EBay rivals circle vulnerable auctions kingpin
Sellers fleeing eBay are flocking to a crop of upstarts.
(FORTUNE Small Business) -- In the online auction space, "eBay" is a verb. Since launching in 1995, eBay (EBAY, Fortune 500) has been the online marketplace for people seeking to unload or pick up anything and everything.
But a week after eBay announced massive changes to its fee structure and its vaunted feedback policy, competitors say the behemoth seems suddenly vulnerable. Outraged sellers have begun seeking new outlets to hawk their products, and alternative marketplaces are seeing significant jumps in new-user registrations.
OnlineAuction.com, based in Grants Pass, Ore., reports that roughly 7,500 new sellers have opened accounts since eBay announced its new policies last week. That's a 15% jump in the site's user base, within a matter of days.
"eBay has dropped the ball, and there's a huge window of opportunity," said OnlineAuction CEO Chris Fain.
Another contender, eCrater, has registered 1,400 new sellers within the last few days. That's more than double the site's average weekly total.
"They call and introduce themselves as eBay refugees," said eCrater founder Dimitar Slavov.
Creators of eBay alternatives say their time has come.
"People are seeing the light, and it's very exciting," said OnlineAuction's Fain, who is a former eBay "PowerSeller," eBay's designation for its highest-volume sellers.
Fain's sales of vintage watches and specialty cars reached $1 million a year on eBay, but he became disenfranchised with the company's steady rate increases.
"I was paying eBay $7,000 to $8,000 a month in fees," said Fain, who launched OnlineAuction in 1998 but continued selling on eBay until 2005. "They were taking too big a piece of my bottom line."
While eBay charges sellers a percentage of an item's final sale price, OnlineAuction refrains from taking a cut. Instead, it allows vendors to list as many items as they want for a flat membership fee levied on a monthly or yearly basis.
Should OnlineAuction reach the 250 million-strong user base that eBay currently holds, the company could be "six times more profitable without being as greedy," Fain claims.
He estimates that 85% of OnlineAuction's sellers are eBay defectors. The site now has 50,000 sellers, with more than 11 million items currently listed.
That's still a mere fraction of eBay's 113 million items, Fain admits.
"Because eBay is such a huge entity, it's hard to compete unless you get the people behind you," Fain said. "But that's what's happening right now."
Sellers seek alternatives
Part-time vendor David Cox is one of those people. Last week, he concluded a 10-year run selling computer accessories on eBay and opened an $8-a-month account with OnlineAuction. Cox, of Marble Falls, Ark., said his new home reminds him of eBay's early days.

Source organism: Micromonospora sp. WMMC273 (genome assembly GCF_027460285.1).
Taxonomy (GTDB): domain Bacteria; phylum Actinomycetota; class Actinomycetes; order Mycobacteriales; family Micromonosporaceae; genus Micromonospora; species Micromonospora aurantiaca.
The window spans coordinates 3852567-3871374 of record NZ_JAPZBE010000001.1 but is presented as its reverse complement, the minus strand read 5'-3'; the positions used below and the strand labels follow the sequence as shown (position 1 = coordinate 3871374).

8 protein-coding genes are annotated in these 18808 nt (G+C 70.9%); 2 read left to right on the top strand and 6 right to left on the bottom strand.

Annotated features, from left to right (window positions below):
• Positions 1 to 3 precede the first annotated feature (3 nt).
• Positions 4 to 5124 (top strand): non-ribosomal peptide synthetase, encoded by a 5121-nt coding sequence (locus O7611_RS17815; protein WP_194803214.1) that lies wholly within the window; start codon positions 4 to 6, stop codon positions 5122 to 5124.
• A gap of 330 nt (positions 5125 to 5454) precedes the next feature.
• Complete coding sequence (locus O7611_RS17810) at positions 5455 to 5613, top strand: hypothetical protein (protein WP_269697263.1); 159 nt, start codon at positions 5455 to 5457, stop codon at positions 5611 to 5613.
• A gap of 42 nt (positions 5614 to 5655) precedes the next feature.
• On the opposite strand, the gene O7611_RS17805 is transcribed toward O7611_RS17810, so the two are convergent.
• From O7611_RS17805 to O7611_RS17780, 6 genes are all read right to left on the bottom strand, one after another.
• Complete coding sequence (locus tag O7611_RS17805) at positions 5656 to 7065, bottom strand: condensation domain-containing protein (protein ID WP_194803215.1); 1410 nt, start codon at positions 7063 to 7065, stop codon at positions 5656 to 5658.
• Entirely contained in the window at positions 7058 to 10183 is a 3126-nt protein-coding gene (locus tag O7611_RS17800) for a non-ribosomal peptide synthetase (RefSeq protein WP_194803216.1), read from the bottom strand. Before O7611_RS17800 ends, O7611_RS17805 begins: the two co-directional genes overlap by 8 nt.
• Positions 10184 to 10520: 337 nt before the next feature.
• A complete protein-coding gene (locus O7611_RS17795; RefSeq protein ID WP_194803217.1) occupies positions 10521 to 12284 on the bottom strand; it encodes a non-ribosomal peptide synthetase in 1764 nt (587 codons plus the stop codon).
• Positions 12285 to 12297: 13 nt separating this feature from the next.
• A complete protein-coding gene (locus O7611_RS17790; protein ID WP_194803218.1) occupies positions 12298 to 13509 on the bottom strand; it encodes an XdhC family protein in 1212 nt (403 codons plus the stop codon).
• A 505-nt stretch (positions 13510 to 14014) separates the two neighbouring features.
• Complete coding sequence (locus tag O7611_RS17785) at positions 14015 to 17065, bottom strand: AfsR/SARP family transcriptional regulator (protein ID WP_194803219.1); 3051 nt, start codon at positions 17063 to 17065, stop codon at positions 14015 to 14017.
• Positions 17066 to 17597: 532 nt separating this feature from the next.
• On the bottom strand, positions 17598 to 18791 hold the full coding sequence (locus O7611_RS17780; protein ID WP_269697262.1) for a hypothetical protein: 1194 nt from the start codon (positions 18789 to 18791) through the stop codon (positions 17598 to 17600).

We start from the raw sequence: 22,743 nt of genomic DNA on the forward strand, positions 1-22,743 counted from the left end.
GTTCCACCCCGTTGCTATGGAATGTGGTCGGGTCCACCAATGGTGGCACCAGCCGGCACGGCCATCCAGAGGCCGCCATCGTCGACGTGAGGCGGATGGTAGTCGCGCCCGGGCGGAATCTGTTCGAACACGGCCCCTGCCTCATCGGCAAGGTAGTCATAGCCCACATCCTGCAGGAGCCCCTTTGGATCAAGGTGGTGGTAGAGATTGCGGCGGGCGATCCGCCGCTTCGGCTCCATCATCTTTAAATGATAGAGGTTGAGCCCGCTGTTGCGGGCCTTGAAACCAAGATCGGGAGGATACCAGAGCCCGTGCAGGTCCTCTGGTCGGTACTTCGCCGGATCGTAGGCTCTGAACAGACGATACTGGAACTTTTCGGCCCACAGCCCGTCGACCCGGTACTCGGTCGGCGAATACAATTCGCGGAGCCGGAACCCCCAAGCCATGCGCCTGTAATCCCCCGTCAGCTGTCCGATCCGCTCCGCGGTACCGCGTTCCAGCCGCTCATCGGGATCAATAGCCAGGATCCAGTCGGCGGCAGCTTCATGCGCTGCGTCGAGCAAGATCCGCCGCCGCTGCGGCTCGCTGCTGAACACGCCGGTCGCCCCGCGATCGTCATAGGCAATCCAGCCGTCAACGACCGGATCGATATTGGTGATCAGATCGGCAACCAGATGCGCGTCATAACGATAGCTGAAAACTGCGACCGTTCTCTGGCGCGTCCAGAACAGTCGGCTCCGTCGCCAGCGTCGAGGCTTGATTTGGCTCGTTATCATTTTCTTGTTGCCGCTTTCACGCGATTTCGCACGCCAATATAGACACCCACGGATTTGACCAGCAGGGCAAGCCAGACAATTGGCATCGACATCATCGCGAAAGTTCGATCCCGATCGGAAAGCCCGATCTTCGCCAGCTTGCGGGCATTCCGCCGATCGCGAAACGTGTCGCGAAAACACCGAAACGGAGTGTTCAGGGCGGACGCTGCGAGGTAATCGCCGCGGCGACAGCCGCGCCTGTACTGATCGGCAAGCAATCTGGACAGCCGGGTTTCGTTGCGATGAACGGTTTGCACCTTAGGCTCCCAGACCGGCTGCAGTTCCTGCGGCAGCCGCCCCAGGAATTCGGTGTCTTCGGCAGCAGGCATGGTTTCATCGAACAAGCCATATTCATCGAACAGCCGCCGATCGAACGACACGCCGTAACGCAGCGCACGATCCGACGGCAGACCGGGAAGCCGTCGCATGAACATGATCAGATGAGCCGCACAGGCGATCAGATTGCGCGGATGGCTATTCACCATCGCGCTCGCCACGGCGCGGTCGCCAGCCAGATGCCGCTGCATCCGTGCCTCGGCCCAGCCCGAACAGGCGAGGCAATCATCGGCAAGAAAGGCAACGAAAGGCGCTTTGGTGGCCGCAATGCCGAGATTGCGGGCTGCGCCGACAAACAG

"I feel they will be more responsible to me as the seller," Cox said. "It certainly won't have the market that eBay does now, but I'm positive in time buyers will migrate to other sites."
Cox plans to also check out eCrater, which allows sellers to use its marketplace free of charge. ECrater founder Slavov said vendors will never be asked to pay anything.
"There are too many fees on eBay and Amazon," said Slavov, a software developer who launched eCrater in 2004. eCrater, based in Irvine, Calif., turns a profit by charging vendors for premium positions, selling Internet advertising and partnering with Google Checkout.
ECrater now has 33,000 active sellers and lists nearly 1 million items, according to Slavov.
Another upstart attracting attention from fleeing eBayers, San Francisco's iOffer, is built around a focus on friendly engagement between buyers and sellers. In lieu of using an auction format, iOffer has sellers state a starting price or ask buyers to make an offer. Both parties negotiate until they're satisfied.
"Overall, I'd say sellers like being more interactive," said iOffer CEO Ryan Boyce. "There's more flexibility, and you can sell a lot more when you engage with the buyer."
Listing items on iOffer is free. Final value fees are levied on a sliding scale but are significantly lower than eBay's, Boyce said.
Also a plus for former eBayers: Sellers can transfer their eBay feedback scores to iOffer.
"They're not starting from zero," Boyce said. Another iOffer feature allows users to trade items.
"With the recession, people don't have as much free cash lying around, so swapping has become more popular," he said.
iOffer has accumulated 75,000 sellers and nearly 1 million total users since its 2002 launch.
Another auction site, Chicago-based uBid, targets bulk sellers liquidating excess inventory. Its 7,000 participants include Sony (SNE), Motorola (MOT, Fortune 500) and Dell (DELL, Fortune 500). All sellers submit to a 10-point financial exam to ensure they're qualified to do business on the site: "That's part of our stringent anti-fraud stance," said uBid CEO Jeff Hoffman.
However, uBid is not a viable alternative for eBay vendors who aim to sell products at or close to retail price. Most uBid auctions start at $1 and carry no reserve price.
"If your eBay store is the way you feed your family, you sell for profit," Hoffman said. "Ubid is for asset recovery on products that aren't selling at retail."
On the other hand, the auction site Bidville, which uBid purchased in 2006, does focus on what Hoffman calls "consumer-to-consumer" sales - the market eBay now dominates. Listing an item is free, and final value fees start at 5% for items under $25. For items that sell for $1,000 or more, sellers pay a flat $25 fee plus 1% of the amount over $1,000.